With this in mind, the last social justice component of New York’s MRTA is prioritizing the expungement of previous marijuana-related criminal offenses. This will involve the Office of Cannabis Management automatically expunging criminal records over the next two years.
Through this feature, employment and personal economic growth will be facilitated in New York’s cannabis industry. People who have been convicted of possession of up to three ounces will also be eligible for record expungement.
As the 15th state to legalize adult-use cannabis and the fourth to pass a statute by the Legislature, New York is making tremendous strides for the cannabis sector. This MRTA will elevate the standard for states that legalize cannabis for adult use by prioritizing social and economic incentives.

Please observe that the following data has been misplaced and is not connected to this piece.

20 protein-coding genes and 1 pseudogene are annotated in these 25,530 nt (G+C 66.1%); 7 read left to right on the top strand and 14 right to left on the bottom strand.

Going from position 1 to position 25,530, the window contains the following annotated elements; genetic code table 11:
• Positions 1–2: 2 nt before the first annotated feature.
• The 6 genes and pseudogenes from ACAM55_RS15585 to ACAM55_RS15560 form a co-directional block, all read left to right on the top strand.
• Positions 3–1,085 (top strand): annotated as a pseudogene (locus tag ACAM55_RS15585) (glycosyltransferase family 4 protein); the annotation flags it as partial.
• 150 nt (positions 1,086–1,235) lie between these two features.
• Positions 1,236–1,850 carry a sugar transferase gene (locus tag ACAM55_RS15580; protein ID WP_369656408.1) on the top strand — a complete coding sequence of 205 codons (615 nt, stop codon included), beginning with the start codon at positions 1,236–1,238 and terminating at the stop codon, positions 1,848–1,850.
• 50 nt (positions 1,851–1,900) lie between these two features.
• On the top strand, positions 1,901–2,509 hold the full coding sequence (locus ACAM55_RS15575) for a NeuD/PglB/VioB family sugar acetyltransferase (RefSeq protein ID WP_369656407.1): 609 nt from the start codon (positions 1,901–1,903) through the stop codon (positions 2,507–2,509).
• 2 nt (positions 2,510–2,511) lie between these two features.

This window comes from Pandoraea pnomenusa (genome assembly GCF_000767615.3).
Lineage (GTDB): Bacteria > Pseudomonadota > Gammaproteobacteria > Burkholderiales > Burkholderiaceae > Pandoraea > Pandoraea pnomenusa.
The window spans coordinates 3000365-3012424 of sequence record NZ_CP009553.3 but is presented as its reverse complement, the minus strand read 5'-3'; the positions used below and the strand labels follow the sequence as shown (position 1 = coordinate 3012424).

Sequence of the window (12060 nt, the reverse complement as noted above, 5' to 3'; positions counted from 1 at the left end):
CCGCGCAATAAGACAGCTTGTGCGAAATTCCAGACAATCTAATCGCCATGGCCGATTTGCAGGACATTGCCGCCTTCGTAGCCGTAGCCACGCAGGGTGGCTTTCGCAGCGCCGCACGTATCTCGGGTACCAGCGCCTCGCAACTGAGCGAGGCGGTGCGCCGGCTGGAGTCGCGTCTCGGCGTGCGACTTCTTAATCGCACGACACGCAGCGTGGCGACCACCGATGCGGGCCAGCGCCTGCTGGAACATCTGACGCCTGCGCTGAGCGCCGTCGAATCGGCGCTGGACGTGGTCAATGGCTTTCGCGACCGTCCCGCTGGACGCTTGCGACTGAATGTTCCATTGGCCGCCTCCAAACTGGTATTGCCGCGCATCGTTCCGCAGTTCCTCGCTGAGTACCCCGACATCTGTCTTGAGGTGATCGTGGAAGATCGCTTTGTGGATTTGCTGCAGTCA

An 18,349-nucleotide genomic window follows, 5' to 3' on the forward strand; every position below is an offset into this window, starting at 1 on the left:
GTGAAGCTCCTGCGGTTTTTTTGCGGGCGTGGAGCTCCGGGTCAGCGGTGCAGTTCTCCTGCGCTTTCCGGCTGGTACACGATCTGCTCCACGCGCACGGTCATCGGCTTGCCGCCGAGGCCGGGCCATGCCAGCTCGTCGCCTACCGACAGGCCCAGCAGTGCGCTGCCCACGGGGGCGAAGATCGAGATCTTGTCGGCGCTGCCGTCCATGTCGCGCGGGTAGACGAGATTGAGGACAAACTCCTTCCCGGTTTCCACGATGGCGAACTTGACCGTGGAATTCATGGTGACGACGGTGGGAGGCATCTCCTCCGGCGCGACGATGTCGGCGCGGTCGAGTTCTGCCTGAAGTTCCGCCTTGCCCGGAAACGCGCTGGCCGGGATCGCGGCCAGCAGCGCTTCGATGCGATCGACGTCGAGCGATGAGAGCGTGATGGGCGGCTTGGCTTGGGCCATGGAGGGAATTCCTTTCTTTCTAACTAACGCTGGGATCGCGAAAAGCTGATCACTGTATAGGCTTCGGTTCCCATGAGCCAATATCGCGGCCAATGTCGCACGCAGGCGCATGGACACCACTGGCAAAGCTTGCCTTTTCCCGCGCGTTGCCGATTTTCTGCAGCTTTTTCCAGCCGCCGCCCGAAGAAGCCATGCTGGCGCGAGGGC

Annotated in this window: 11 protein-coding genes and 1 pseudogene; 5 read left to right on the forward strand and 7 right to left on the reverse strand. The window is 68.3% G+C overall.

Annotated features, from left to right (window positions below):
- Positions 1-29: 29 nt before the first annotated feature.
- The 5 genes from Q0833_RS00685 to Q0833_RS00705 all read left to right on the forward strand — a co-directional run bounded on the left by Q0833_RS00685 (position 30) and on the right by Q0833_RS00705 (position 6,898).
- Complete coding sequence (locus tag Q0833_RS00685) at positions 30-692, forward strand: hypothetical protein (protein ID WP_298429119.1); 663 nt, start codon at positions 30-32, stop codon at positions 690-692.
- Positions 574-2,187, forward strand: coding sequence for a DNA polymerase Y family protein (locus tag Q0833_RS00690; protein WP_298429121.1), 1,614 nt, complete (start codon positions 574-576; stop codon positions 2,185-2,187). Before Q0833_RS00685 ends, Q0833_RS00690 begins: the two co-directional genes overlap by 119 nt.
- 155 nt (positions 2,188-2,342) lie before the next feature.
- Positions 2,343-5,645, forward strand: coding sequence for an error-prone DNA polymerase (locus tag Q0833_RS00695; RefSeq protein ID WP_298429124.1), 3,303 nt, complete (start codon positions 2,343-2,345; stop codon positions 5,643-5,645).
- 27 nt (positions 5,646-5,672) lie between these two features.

Between New York’s social equity program, community reinvestment fund, and expungement efforts, we can expect the entire sector – consumers included – to feel a positive change.
If you’re looking to grow your cannabis operation, there’s no time like right now. CONTACT US TODAY to learn how we’ll scale your business with the right financial services.
If you liked this post, make sure to check out our other posts on state cannabis laws, too!